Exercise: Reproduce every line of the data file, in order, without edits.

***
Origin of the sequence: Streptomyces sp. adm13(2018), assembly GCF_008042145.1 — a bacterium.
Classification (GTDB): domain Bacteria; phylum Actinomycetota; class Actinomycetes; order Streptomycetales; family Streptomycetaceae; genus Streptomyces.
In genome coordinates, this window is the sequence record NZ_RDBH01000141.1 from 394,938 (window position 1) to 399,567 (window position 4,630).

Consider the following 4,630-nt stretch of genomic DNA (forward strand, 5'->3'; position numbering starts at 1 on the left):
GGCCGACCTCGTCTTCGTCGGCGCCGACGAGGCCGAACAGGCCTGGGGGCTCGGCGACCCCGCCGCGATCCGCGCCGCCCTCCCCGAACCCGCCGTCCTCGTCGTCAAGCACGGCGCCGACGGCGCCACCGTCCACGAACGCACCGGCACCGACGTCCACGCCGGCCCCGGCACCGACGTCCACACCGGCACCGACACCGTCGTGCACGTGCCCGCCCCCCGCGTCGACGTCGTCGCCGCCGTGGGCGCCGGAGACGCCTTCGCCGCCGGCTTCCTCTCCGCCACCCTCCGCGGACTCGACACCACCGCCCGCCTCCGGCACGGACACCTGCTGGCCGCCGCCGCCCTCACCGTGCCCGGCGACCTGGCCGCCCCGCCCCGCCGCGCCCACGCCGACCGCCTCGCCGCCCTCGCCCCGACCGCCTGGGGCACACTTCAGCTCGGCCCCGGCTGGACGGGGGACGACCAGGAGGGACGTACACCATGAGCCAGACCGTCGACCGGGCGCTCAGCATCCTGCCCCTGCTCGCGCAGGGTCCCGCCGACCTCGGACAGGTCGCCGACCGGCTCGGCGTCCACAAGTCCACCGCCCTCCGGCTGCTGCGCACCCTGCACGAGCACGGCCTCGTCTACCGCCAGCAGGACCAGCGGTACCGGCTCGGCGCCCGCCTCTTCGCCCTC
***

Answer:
Origin of the sequence: Streptomyces sp. adm13(2018), assembly GCF_008042145.1 — a bacterium.
Classification (GTDB): domain Bacteria; phylum Actinomycetota; class Actinomycetes; order Streptomycetales; family Streptomycetaceae; genus Streptomyces.
In genome coordinates, this window is the sequence record NZ_RDBH01000141.1 from 394,938 (window position 1) to 399,567 (window position 4,630).

Consider the following 4,630-nt stretch of genomic DNA (forward strand, 5'->3'; position numbering starts at 1 on the left):
GGCCGACCTCGTCTTCGTCGGCGCCGACGAGGCCGAACAGGCCTGGGGGCTCGGCGACCCCGCCGCGATCCGCGCCGCCCTCCCCGAACCCGCCGTCCTCGTCGTCAAGCACGGCGCCGACGGCGCCACCGTCCACGAACGCACCGGCACCGACGTCCACGCCGGCCCCGGCACCGACGTCCACACCGGCACCGACACCGTCGTGCACGTGCCCGCCCCCCGCGTCGACGTCGTCGCCGCCGTGGGCGCCGGAGACGCCTTCGCCGCCGGCTTCCTCTCCGCCACCCTCCGCGGACTCGACACCACCGCCCGCCTCCGGCACGGACACCTGCTGGCCGCCGCCGCCCTCACCGTGCCCGGCGACCTGGCCGCCCCGCCCCGCCGCGCCCACGCCGACCGCCTCGCCGCCCTCGCCCCGACCGCCTGGGGCACACTTCAGCTCGGCCCCGGCTGGACGGGGGACGACCAGGAGGGACGTACACCATGAGCCAGACCGTCGACCGGGCGCTCAGCATCCTGCCCCTGCTCGCGCAGGGTCCCGCCGACCTCGGACAGGTCGCCGACCGGCTCGGCGTCCACAAGTCCACCGCCCTCCGGCTGCTGCGCACCCTGCACGAGCACGGCCTCGTCTACCGCCAGCAGGACCAGCGGTACCGGCTCGGCGCCCGCCTCTTCGCCCTC